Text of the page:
Acts 2:1-11 + 1 Cor 12:3-7,12-13 + Jn 20:19-23
May 20, 2018
To each individual the manifestation of the Spirit is given for some benefit.
The historical event that the Church celebrates this Sunday is described not in today’s Gospel passage, but in the First Reading. In one sense, our focus here at the end of the Easter Season moves beyond the four Gospel accounts to the remainder of the New Testament.
The first four books of the New Testament present the life, death and Resurrection of Christ in His earthly body. The rest of the New Testament’s books present the life of the Church as the Mystical Body of Christ. Christ continued to walk this earth after His Ascension to the Father’s Right Hand, but in a radically different way. These 23 books—Acts of the Apostles, the 21 apostolic letters, and The Book of Revelation—offer a template or roadmap for us in the 21st century as we struggle to live, not as individual Christians, but as the conjoined members of the Mystical Body of Christ.
Today’s feast of Pentecost, then, celebrates this transition from the earthly life of Christ to the Mystical Body of Christ. The Power of the Holy Spirit alone makes the transition to this life possible.
The Second Reading this Sunday (or at least, the first of two options) focuses on the unique role of the Holy Spirit within the Church. Sometimes the Holy Spirit is metaphorically called “the soul of the Church”, in contrast to us human persons who are the body’s members.
Saint Paul uses three sets of contrasts to drive home the Holy Spirit’s unique role. Consider here just the second of these. While “there are different forms of service”, there is “the same Lord.” St. Paul here links the “service” of the Church’s members with the one “Lord”. The Church’s members “serve” their “Lord”. Perhaps this seems obvious. But it bears an important consequence for those who choose to practice stewardship as a way of life.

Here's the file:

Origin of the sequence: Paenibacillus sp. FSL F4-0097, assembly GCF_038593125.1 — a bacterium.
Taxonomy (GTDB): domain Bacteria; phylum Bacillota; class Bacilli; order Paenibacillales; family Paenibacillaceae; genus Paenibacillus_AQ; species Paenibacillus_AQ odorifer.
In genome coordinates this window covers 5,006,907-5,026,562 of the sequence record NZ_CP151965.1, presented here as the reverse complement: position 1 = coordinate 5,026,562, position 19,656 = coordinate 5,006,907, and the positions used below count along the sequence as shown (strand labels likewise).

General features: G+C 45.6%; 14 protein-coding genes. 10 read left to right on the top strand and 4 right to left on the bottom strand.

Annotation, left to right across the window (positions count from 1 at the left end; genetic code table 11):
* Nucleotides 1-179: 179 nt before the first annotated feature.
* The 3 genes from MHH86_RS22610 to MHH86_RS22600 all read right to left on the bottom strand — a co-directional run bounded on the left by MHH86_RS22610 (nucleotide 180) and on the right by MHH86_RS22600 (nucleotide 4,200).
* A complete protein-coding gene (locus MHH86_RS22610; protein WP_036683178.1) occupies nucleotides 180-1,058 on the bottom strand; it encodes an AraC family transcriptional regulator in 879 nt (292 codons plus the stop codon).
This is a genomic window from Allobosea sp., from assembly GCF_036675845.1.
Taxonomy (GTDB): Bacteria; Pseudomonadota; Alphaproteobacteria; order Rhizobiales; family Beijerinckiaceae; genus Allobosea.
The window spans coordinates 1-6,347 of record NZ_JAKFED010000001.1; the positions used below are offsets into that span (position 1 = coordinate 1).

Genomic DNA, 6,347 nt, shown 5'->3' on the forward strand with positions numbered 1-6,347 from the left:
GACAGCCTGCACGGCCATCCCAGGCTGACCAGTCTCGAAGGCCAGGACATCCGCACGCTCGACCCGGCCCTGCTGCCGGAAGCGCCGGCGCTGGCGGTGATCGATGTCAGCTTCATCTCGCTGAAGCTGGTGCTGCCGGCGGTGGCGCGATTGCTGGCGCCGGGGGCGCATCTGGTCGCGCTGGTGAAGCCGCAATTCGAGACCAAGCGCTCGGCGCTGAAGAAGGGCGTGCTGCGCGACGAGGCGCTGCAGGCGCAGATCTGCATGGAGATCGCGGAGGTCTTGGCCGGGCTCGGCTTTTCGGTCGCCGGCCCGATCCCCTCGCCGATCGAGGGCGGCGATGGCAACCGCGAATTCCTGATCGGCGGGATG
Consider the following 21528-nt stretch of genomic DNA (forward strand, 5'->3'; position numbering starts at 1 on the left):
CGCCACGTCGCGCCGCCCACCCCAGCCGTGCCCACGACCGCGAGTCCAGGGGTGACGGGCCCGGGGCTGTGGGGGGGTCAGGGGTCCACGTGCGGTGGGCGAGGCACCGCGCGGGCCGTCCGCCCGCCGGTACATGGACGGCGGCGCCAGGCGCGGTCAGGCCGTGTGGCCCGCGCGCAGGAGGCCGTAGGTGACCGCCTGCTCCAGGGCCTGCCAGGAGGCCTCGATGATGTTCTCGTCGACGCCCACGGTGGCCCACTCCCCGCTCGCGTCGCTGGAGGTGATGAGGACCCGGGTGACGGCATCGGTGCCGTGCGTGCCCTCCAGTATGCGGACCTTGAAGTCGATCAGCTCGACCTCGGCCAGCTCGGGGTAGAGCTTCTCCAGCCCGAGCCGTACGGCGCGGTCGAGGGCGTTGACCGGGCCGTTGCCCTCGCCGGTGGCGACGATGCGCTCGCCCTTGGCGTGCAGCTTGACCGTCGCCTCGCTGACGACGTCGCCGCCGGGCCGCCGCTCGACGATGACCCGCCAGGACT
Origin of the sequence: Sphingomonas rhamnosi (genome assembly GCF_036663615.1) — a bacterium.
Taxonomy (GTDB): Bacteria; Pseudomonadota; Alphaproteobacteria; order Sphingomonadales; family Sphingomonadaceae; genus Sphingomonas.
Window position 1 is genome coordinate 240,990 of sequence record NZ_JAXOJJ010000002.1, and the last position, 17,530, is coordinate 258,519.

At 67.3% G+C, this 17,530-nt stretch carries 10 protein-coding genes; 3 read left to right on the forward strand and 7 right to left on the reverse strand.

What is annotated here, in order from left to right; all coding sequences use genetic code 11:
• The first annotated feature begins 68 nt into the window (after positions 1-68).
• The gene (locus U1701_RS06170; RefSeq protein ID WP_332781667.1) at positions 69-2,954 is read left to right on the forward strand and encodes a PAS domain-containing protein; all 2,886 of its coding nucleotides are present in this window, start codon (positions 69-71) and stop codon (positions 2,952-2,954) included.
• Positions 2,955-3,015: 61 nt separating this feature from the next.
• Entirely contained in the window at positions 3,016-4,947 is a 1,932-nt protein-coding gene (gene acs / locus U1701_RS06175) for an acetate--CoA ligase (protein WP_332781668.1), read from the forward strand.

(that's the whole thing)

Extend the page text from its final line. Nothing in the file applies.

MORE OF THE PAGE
St. Paul is challenging those who trivialize the Power of the Holy Spirit and His Lordship. In our day when egalitarianism and individualism are so highly prized, we minimize the notion of God as our Lord. We might more easily consider God the Father as a “lordly” figure. But we’re less inclined to consider Jesus our Lord, since we want in our day and time to consider Him more as a friend than Lord.
Even less do Christians today consider the Holy Spirit as Lord. The Holy Spirit is often reduced to a gentle spirit—a breeze, really—who encourages us to follow our spiritual hunches. Without letting go of the Holy Spirit’s authentic roles of Comforter and Advocate, we need to recognize the Holy Spirit as our Lord. Christian service serves the Holy Spirit, and aims towards the establishment of His rule.
In the Nicene Creed we profess the Holy Spirit to be “the Lord, the giver of life”. As Christians, we serve the Holy Spirit who is our Lord. We serve Him so that His Kingdom of life—that proceeds from the Father and the Son—will rule in our world, so as to bring many through sin and death into the everlasting life of the Trinity.
The Church is God’s means to establish the rule of the Holy Spirit. The earthly purpose of the Holy Spirit’s varied gifts, service and workings is proclaimed in the refrain of Pentecost’s Responsorial Psalm: “Lord, send out your Spirit, and renew the face of the earth.”